when you compare to simple

things like shares or simply

putting your money in the bank,

but for long-term investment

it's still a pretty good

investment. Australia has a

long-term love affair with

property and will continue so,

particularly with the growth in

the superannuation funds. But

there were some dissenting voices. Things that stood out

for me was Hong Kong, Singapore

were the top two where the

growth was and Sydney just

looked like a little pea at the

bottom of a pile kind of thing.

Our focus obviously being in

Sydney is Sydney but when you

see nit a global context it's

like why both

like why both sner With

Macquarie managing $23 billion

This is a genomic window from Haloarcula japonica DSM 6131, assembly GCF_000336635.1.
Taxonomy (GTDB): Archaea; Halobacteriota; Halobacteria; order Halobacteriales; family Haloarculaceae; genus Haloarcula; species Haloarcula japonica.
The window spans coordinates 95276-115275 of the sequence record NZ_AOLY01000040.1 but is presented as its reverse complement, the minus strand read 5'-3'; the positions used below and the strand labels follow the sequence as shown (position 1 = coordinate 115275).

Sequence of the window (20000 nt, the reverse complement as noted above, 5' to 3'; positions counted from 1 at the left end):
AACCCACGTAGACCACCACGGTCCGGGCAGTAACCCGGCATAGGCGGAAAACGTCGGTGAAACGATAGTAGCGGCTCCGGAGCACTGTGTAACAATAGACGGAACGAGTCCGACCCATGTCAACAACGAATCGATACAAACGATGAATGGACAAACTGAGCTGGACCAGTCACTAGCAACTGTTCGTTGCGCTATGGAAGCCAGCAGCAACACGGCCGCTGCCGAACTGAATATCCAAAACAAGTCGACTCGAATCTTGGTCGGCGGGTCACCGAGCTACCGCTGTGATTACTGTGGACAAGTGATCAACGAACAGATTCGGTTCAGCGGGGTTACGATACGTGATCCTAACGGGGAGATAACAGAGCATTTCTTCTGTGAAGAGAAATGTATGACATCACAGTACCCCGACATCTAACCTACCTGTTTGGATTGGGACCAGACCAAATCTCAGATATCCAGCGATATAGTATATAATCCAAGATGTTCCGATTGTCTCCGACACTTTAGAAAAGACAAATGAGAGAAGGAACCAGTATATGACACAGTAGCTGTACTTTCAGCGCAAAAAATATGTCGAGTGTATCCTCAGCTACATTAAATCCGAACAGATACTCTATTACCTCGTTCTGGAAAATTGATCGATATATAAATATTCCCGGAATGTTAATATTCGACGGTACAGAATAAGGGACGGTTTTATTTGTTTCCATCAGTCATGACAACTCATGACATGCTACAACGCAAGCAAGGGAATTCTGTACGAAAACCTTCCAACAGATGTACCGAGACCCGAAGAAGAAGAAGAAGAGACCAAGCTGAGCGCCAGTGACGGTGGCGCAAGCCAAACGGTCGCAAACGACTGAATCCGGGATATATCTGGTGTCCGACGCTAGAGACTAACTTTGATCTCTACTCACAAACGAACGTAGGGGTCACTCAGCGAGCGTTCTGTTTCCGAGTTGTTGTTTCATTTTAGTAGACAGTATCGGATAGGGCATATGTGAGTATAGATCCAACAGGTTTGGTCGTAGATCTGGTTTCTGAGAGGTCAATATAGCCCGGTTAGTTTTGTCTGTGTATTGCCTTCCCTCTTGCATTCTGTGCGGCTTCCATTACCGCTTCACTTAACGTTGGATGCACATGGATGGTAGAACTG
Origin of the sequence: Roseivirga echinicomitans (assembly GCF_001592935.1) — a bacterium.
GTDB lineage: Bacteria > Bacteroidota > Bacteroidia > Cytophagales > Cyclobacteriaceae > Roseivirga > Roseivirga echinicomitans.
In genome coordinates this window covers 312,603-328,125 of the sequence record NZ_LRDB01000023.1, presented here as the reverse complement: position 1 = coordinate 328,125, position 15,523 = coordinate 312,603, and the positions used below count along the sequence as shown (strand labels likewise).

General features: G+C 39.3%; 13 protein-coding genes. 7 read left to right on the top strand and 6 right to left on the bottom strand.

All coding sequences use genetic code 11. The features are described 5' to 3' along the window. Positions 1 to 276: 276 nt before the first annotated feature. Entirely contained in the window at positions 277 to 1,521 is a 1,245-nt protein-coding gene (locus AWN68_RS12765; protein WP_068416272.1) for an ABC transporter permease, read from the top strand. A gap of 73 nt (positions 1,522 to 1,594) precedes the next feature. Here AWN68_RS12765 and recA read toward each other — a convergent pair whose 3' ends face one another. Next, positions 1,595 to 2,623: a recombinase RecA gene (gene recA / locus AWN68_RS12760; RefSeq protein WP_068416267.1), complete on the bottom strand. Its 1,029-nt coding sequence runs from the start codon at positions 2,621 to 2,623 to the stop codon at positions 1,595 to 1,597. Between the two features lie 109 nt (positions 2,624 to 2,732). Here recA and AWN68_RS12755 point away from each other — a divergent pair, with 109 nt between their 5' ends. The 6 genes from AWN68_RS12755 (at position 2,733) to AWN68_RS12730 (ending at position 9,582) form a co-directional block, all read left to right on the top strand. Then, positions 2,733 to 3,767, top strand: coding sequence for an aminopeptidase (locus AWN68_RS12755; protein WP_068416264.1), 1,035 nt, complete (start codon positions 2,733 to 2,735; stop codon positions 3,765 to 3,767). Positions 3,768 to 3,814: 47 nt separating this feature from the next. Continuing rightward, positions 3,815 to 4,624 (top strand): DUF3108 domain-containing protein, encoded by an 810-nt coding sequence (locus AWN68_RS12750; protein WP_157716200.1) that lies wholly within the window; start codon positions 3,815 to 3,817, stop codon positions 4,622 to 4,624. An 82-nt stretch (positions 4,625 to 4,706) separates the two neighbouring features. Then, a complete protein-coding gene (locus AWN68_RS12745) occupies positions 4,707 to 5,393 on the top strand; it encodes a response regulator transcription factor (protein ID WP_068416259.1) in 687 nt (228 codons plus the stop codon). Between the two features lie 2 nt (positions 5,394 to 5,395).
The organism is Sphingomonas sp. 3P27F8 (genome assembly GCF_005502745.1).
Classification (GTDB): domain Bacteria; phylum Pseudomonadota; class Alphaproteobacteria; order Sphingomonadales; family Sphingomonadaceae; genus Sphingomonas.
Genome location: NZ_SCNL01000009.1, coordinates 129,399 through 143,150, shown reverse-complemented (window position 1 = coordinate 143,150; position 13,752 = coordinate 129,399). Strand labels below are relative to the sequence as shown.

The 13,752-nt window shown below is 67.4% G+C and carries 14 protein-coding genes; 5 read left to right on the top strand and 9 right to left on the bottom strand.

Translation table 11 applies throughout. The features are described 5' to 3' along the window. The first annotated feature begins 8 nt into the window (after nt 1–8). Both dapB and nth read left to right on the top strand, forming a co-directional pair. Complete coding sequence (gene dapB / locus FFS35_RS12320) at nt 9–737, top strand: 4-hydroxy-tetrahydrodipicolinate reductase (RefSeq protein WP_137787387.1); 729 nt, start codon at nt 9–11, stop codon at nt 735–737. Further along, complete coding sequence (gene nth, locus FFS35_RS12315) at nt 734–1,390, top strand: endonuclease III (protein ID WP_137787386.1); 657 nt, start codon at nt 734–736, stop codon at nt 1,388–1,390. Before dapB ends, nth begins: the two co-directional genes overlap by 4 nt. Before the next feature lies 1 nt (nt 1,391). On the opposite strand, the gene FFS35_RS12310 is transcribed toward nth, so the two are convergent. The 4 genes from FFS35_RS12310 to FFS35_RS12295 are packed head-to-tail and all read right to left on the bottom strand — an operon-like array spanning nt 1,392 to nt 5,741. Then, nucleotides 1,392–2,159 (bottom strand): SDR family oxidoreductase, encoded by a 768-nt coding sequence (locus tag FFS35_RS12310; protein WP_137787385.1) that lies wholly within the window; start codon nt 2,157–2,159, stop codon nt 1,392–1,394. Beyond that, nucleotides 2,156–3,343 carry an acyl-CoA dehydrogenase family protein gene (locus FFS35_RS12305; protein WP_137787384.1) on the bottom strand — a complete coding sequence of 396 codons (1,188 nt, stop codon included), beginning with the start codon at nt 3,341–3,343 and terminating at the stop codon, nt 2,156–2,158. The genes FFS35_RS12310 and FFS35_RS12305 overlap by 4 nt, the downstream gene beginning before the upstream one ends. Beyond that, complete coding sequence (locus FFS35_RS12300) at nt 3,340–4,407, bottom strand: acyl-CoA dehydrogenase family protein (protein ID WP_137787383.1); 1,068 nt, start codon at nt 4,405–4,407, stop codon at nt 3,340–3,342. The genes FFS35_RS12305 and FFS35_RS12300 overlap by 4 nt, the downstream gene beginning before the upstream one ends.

in real estate assets, it would

argue because it pays. Well, as

we said earlier, the price of

oil reached a 10-month high yesterday making a debate about

the realities of peak oil

timely. Peak oil is when the

world's oil production

literally peaks before going

into terminal decline with dramatic ramifications for

global economy. Just when that

time will come is the subject

of intense debate though the

issue receives far less

coverage than the related focus

on climate change. One man

who's urging global action is

Dr Roger Bezdek, president of

the Washington based research firm management information

systems. He's written two

reports for the US Department

of Energy on how the mitigate

the possible effects of peak

oil and he's spending the next

two weeks in Australia talking

to Government and industry

leaders. He joined me from our

Canberra studios earlier this

evening. Dr Roger Bezdek,

welcome to the program. Thank

you, plesh your to be

here. Peak oil is a theory

first talked about in the

1950s, are we there yet? We're

getting - we're probably

getting close. As far tz the

experts can tell, it will probably occur within the next

10 or 12 year, probably sooner